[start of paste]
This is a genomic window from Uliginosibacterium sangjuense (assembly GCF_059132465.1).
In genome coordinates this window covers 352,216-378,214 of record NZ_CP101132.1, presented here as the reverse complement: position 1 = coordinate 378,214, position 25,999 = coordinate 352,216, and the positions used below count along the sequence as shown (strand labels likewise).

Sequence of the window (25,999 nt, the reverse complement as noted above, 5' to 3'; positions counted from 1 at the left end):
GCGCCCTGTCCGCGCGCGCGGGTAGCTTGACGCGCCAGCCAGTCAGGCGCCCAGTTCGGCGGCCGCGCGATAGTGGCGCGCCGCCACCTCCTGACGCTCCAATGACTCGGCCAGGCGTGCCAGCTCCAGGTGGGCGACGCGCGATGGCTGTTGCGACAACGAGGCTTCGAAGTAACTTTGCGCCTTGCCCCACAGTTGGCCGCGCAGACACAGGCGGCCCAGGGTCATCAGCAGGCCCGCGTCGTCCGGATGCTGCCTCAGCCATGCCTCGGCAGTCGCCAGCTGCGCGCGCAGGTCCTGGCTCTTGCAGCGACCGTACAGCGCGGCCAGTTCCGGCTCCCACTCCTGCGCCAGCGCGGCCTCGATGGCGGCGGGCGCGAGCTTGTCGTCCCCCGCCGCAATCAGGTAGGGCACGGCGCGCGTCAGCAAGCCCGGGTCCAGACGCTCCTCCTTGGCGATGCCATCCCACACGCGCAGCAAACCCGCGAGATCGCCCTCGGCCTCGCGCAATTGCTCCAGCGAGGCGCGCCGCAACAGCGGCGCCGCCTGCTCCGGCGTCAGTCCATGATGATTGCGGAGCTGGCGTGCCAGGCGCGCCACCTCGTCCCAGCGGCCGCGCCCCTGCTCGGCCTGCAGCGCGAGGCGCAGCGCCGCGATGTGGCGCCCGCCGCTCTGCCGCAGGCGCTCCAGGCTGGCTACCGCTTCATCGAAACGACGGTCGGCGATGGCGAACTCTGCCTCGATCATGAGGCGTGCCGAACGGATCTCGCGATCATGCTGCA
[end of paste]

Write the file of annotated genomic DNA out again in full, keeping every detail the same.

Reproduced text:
This is a genomic window from Uliginosibacterium sangjuense (assembly GCF_059132465.1).
In genome coordinates this window covers 352,216-378,214 of record NZ_CP101132.1, presented here as the reverse complement: position 1 = coordinate 378,214, position 25,999 = coordinate 352,216, and the positions used below count along the sequence as shown (strand labels likewise).

Sequence of the window (25,999 nt, the reverse complement as noted above, 5' to 3'; positions counted from 1 at the left end):
GCGCCCTGTCCGCGCGCGCGGGTAGCTTGACGCGCCAGCCAGTCAGGCGCCCAGTTCGGCGGCCGCGCGATAGTGGCGCGCCGCCACCTCCTGACGCTCCAATGACTCGGCCAGGCGTGCCAGCTCCAGGTGGGCGACGCGCGATGGCTGTTGCGACAACGAGGCTTCGAAGTAACTTTGCGCCTTGCCCCACAGTTGGCCGCGCAGACACAGGCGGCCCAGGGTCATCAGCAGGCCCGCGTCGTCCGGATGCTGCCTCAGCCATGCCTCGGCAGTCGCCAGCTGCGCGCGCAGGTCCTGGCTCTTGCAGCGACCGTACAGCGCGGCCAGTTCCGGCTCCCACTCCTGCGCCAGCGCGGCCTCGATGGCGGCGGGCGCGAGCTTGTCGTCCCCCGCCGCAATCAGGTAGGGCACGGCGCGCGTCAGCAAGCCCGGGTCCAGACGCTCCTCCTTGGCGATGCCATCCCACACGCGCAGCAAACCCGCGAGATCGCCCTCGGCCTCGCGCAATTGCTCCAGCGAGGCGCGCCGCAACAGCGGCGCCGCCTGCTCCGGCGTCAGTCCATGATGATTGCGGAGCTGGCGTGCCAGGCGCGCCACCTCGTCCCAGCGGCCGCGCCCCTGCTCGGCCTGCAGCGCGAGGCGCAGCGCCGCGATGTGGCGCCCGCCGCTCTGCCGCAGGCGCTCCAGGCTGGCTACCGCTTCATCGAAACGACGGTCGGCGATGGCGAACTCTGCCTCGATCATGAGGCGTGCCGAACGGATCTCGCGATCATGCTGCA